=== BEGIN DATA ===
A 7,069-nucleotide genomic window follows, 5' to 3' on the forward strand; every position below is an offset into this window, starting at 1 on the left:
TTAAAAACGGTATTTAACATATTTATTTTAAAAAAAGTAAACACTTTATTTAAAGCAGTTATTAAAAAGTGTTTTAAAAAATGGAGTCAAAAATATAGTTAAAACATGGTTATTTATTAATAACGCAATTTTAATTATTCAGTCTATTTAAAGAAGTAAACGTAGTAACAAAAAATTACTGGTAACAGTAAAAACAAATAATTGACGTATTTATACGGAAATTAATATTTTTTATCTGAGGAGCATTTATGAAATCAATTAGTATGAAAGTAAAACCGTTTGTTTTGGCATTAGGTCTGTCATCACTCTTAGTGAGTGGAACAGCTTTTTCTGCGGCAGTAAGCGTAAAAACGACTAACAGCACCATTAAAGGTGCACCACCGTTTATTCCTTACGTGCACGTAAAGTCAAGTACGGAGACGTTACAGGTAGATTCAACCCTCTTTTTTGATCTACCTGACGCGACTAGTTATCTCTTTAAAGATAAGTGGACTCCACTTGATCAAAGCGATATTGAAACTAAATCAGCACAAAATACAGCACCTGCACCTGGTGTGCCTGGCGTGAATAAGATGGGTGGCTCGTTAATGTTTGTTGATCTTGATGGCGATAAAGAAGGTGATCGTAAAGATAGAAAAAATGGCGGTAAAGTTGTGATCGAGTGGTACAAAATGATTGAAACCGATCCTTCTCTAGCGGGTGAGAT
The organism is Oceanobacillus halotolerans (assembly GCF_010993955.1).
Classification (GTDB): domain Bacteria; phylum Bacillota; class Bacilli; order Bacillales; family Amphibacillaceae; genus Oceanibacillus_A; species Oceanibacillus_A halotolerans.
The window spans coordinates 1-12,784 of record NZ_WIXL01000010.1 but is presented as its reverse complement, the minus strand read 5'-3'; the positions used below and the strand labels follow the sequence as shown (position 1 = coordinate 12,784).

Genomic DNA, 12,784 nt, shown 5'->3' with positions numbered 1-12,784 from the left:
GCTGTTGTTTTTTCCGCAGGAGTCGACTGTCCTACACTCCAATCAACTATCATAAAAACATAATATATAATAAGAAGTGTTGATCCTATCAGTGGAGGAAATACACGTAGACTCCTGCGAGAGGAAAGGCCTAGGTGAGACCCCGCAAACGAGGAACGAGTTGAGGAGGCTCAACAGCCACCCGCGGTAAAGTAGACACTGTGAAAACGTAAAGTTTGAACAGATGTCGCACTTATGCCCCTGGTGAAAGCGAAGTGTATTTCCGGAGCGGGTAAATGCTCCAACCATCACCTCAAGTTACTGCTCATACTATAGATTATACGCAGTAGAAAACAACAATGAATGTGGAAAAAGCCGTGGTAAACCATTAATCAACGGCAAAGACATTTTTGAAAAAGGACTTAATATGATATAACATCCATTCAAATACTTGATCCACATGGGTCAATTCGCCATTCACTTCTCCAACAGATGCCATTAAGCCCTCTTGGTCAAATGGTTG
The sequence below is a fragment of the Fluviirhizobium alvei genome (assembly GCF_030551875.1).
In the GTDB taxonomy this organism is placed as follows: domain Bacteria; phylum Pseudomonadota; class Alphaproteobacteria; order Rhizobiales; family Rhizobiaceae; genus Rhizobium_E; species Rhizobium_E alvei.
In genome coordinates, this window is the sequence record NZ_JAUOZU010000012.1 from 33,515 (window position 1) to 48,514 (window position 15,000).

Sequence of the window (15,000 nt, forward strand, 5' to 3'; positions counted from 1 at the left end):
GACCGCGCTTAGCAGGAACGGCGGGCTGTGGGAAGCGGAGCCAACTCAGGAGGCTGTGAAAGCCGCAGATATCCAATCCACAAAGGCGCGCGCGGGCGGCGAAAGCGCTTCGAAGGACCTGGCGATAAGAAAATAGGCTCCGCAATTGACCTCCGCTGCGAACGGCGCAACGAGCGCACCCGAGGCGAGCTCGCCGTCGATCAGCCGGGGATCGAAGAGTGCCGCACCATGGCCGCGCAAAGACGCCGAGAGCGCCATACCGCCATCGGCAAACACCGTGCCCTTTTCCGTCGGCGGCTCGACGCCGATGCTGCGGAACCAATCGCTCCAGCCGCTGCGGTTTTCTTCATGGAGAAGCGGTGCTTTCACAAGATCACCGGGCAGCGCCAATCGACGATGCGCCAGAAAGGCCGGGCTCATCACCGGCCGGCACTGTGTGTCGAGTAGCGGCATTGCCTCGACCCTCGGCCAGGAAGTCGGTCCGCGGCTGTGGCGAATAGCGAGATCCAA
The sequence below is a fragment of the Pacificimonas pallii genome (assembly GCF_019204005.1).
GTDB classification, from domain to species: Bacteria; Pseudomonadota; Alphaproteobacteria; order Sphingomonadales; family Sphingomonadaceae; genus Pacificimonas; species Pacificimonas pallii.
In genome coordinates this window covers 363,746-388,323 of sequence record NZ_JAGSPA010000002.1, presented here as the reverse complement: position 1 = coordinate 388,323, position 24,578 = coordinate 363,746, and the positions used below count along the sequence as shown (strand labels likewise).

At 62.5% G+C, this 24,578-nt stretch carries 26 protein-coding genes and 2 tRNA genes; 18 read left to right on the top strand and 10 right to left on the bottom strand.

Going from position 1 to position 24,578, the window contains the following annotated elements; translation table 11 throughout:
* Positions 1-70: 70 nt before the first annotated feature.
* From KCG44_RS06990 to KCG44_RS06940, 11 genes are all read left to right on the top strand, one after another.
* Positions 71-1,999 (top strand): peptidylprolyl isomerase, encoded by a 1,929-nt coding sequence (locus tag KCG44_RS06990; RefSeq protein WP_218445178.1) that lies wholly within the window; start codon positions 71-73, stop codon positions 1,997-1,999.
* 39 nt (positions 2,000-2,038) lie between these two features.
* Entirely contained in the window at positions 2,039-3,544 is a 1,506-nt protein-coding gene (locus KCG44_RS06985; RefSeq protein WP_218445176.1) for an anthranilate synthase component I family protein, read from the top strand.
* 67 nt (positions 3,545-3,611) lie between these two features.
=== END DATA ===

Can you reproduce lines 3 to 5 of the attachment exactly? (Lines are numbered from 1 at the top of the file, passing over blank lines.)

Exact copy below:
The organism is Oceanobacillus halotolerans (assembly GCF_010993955.1).
Classification (GTDB): domain Bacteria; phylum Bacillota; class Bacilli; order Bacillales; family Amphibacillaceae; genus Oceanibacillus_A; species Oceanibacillus_A halotolerans.
The window spans coordinates 1-12,784 of record NZ_WIXL01000010.1 but is presented as its reverse complement, the minus strand read 5'-3'; the positions used below and the strand labels follow the sequence as shown (position 1 = coordinate 12,784).